It's time for Harvard to stop owning climate change. We can make money ethically, with more resilient returns too. We don't just get profit from what we finance in this life, we endorse the activities underlying that profit—there is nowhere to hide from that. It is because we love our country and its most respected institutions that we call out the highest standards to which they must live.

While Harvard has not fully dropped its fossil fuel holdings, last year the elite college indicated it was "pausing" investments in minerals and oil and gas.

Colin Butterfield, the head of natural resources at the Harvard Management Company, said at the time that climate change is a "huge problem" and "I clearly feel that we are stealing from the future generations."

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"We are disappointed with the jury's initial decision, but we continue to believe firmly that the science confirms glyphosate-based herbicides do not cause cancer," Bayer spokesman Dan Childs said in a statement reported by The Guardian. "We are confident the evidence in phase two will show that Monsanto's conduct has been appropriate and the company should not be liable for Mr. Hardeman's cancer."

Some legal experts said that Chhabria's decision to split the trial was beneficial to Bayer, Reuters reported. The company had complained that the jury in Johnson's case had been distracted by the lawyers' claims that Monsanto had sought to mislead scientists and the public about Roundup's safety.

However, a remark made by Chhabria during the trial and reported by The Guardian was blatantly critical of the company.

"Although the evidence that Roundup causes cancer is quite equivocal, there is strong evidence from which a jury could conclude that Monsanto does not particularly care whether its product is in fact giving people cancer, focusing instead on manipulating public opinion and undermining anyone who raises genuine and legitimate concerns about the issue," he said.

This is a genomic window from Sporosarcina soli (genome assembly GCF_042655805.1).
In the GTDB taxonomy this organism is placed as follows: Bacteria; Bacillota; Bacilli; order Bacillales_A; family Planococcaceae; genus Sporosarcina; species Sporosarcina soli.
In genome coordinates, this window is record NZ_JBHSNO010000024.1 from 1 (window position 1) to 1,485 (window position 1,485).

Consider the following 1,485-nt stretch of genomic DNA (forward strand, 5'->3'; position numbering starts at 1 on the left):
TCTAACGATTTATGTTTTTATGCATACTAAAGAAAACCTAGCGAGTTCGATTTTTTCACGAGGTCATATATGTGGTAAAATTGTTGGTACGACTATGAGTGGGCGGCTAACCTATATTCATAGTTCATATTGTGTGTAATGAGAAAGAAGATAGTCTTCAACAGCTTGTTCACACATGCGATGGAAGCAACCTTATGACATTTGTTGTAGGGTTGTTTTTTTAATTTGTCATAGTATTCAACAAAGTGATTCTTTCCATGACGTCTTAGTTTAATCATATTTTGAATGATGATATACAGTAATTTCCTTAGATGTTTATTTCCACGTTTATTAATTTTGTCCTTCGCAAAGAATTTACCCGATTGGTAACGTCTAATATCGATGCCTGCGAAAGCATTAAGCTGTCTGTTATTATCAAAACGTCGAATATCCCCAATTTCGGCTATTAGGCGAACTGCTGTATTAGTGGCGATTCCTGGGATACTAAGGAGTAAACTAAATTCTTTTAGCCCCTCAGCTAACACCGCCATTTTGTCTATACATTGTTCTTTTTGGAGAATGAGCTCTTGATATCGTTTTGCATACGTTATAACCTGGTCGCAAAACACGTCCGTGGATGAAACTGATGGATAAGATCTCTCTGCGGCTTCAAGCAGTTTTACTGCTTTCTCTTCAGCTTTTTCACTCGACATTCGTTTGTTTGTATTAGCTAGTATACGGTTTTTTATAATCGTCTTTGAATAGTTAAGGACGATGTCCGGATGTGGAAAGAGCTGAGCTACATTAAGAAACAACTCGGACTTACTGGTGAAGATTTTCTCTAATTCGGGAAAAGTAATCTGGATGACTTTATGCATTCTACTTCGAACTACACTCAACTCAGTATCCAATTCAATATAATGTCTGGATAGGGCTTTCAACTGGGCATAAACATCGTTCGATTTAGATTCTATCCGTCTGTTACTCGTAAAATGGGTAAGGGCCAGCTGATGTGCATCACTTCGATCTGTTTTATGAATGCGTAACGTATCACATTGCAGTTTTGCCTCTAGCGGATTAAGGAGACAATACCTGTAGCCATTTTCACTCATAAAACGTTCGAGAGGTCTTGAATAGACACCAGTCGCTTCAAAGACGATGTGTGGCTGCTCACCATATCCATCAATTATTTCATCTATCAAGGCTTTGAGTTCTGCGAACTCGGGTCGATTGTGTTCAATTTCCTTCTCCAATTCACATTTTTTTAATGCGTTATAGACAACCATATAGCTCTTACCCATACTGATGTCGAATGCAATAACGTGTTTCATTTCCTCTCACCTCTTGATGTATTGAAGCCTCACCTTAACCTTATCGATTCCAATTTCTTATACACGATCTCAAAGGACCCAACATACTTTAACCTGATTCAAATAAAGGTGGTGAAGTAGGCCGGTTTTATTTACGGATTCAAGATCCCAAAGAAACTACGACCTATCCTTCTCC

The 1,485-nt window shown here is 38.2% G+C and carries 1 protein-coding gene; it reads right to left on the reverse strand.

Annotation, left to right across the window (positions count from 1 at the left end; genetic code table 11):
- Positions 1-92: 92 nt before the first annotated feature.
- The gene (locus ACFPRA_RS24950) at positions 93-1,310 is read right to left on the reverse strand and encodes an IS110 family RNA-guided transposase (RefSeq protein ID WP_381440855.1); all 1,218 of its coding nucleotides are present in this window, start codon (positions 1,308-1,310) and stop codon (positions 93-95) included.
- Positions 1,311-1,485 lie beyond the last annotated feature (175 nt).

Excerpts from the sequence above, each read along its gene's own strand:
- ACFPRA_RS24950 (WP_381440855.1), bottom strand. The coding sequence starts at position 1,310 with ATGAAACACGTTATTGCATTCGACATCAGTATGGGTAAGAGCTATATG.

Many regulatory bodies, including the U.S. Environmental Protection Agency, have ruled that glyphosate is safe for humans, but the World Health Organization's International Agency for Research on Cancer found it was "probably carcinogenic to humans" in 2015. A university study earlier this year found that glyphosate use increased cancer risk by as much as 41 percent.

Hardeman's lawyers Jennifer Moore and Aimee Wagstaff said they would now reveal Monsanto's efforts to mislead the public about the safety of its product.

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Hardeman's case is considered a "bellwether" trial for the more than 760 glyphosate cases Chhabria is hearing. In total, there are around 11,200 such lawsuits pending in the U.S., according to Reuters.

University of Richmond law professor Carl Tobias told Reuters that Tuesday's decision showed that the verdict in Johnson's case was not "an aberration," and could possibly predict how future juries in the thousands of pending cases would respond.